The Bridal Bargain

By: Emma Darcy


Job day!

Hannah O’Neill rolled out of her bunk in the youth hostel, collected the necessities and raced for the shower block, needing an early start this morning. She had to prime herself up for the interview which would win her the job she wanted. Of course, there were probably other jobs she could get, and certainly her financial situation demanded that she snag one this week, but chef on board a luxury catamaran doing day-trips to The Great Barrier Reef was definitely a plum position.

It was to be hoped that whoever was doing the hiring had been so impressed by her brilliant resume of previous experience, they hadn’t checked every minute detail. Not that she’d actually lied. Kitchen hands did assist chefs so saying she’d been an assistant chef was a perfectly reasonable statement. And a take-away fish and fries shop was a seafood restaurant—more or less.

All she needed was the chance to talk her way into being given the opportunity to prove she was as good as her word. It was her one great talent—convincing people she could do anything. Lots of zippy energy and confidence—that was all it took. Plus being a nice person to have around; cheerful disposition, ample tolerance, ready smile, never too proud to appeal for help.

On her two-year journey of discovery around Australia, these well-developed qualities had won her work whenever she had needed to replenish her bank balance. There was only the east coast left to explore now. She’d come across The Top End to Cooktown and down the Bloomfield Track to Cape Tribulation. Next stop, Port Douglas, where she hoped to stay for the main tourist season—May to November—provided she got a job.

The job, if luck was with her.

As she showered and washed her hair, Hannah gave herself the pleasure of remembering the wonderful days she’d had here at Cape Tribulation; hiking through the fantastic Daintree Forest which was as primeval in its own way as the ancient Kimberley Outback, then the incredible contrast of Myall Beach, surely the most beautiful beach in the world with its brilliant white sand and turquoise water.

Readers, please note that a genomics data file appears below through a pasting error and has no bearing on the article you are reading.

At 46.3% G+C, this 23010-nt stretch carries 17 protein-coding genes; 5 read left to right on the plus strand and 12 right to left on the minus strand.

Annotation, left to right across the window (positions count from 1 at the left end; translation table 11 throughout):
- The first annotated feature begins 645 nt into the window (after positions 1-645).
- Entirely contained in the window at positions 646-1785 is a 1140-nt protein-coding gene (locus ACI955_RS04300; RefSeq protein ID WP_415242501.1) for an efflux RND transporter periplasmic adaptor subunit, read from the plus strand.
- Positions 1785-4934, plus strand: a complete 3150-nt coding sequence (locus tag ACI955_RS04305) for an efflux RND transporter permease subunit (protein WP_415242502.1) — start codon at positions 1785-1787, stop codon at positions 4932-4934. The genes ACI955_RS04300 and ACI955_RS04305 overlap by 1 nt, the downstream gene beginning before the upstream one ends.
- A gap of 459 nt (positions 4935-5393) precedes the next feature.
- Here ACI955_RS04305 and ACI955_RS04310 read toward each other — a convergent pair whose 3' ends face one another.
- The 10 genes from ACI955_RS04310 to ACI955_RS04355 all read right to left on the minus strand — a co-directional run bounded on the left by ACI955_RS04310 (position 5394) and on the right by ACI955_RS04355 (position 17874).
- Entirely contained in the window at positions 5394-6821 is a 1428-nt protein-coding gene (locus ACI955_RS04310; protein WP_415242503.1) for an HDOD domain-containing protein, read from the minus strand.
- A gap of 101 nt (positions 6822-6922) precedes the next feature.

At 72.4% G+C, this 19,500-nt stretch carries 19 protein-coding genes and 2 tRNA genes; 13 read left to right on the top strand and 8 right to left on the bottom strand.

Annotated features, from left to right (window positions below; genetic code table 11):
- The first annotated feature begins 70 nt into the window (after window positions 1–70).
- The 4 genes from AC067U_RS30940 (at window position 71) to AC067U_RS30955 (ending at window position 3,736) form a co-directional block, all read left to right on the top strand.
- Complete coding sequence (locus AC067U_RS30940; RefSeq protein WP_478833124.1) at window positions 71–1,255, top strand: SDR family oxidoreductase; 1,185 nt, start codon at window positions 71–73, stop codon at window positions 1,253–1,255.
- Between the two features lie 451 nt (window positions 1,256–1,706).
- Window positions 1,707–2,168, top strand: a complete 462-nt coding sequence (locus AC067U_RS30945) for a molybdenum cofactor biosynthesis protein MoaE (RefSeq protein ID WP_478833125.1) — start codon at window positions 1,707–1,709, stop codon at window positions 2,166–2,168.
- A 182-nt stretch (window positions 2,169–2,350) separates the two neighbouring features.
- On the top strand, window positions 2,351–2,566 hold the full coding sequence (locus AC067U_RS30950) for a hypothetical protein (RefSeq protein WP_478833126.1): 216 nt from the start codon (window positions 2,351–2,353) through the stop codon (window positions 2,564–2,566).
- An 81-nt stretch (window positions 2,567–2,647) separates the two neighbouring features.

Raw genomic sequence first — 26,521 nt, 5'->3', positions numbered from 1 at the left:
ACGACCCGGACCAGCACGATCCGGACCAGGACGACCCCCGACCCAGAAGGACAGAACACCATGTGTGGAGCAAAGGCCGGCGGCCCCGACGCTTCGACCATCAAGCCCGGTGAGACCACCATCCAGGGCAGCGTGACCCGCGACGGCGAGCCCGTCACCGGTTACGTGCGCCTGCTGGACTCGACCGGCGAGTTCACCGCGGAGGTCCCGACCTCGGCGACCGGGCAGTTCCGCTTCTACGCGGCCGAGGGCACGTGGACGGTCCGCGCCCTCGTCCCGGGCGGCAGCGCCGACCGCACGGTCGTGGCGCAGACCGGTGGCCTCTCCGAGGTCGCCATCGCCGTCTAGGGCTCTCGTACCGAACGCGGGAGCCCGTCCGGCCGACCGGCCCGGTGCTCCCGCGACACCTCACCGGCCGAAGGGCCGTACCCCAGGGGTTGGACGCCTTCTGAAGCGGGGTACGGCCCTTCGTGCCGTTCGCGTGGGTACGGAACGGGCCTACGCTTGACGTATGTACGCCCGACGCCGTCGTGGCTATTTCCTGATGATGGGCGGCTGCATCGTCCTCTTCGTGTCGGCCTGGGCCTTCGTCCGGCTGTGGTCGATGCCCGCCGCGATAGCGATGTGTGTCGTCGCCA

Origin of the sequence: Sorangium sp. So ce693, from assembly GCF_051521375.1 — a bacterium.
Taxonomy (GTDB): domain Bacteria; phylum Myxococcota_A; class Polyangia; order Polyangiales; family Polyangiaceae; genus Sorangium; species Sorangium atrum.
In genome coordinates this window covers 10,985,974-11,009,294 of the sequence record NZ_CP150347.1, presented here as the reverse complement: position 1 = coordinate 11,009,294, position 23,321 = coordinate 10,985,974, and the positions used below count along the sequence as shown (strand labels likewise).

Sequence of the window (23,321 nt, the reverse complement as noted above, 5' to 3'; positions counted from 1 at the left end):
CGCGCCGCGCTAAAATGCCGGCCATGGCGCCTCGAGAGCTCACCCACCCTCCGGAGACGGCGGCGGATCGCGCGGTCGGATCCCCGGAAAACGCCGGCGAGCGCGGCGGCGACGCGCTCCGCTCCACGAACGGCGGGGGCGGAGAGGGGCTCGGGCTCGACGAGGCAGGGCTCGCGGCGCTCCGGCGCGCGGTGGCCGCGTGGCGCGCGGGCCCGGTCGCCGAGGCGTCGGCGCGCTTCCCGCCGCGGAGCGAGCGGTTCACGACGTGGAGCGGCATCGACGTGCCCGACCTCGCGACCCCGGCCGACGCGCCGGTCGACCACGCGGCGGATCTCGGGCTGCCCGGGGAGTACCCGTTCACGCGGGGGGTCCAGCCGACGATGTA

It was sad to be leaving, but needs must, she told herself. Her shoestring budget was running out of string. Besides, Port Douglas and The Great Barrier Reef would undoubtedly prove a great new adventure. And it was time to get in touch with her family again to let them know she was still alive. Not that they worried overmuch about her. All the O’Neills had been brought up to be resourceful. But it was always nice to call in and catch up on the family gossip.

It would be interesting to find out if the faithless Flynn was still happily married to her ex-best friend, for whom he’d virtually jilted Hannah at the altar.

Two years on...the honeymoon period would definitely be over by now. Some darkly malevolent thoughts skated through Hannah’s mind. It was easy to say forgive and forget, move on. She’d certainly moved on, and on, and on, but forgiving and forgetting... not easy at all!

Nevertheless, today was a day for looking ahead and that was what she was going to do. The past was gone. No changing the Flynn-and-Jodie blot on the landscape of her life but it was a long way behind her now and she’d enjoyed a lot of bright and shiny days, weeks, months, since then. And if she got the job on Duchess, that would be as good as being a duchess.

Having towelled herself dry, she pulled on her clean jeans and the stretchy, no-wrinkle midriff top striped in green and blue and black and lipstick pink. It was a brilliant little top. Not only did it go with everything she carried with her, it showed off the great tan she’d acquired and picked up the green in her eyes.

Her long, crinkly blonde hair always took ages to dry, but the road trip to Port Douglas would probably consume the whole morning. She would have plenty of time to put it into a neat plait before the interview, which wasn’t until three o’clock this afternoon. Couldn’t have lots of hair flying around if she was to look like a professional chef.

Having checked that she’d packed everything into her bag, Hannah said goodbye to her fellow backpackers and headed off to The Boardwalk Cafe, needing to pick up some breakfast and hoping to beg a lift from someone going her way. One good thing about being on the tourist track. People were usually generous about giving help. It was fun chatting about where you’d been and what lay ahead.

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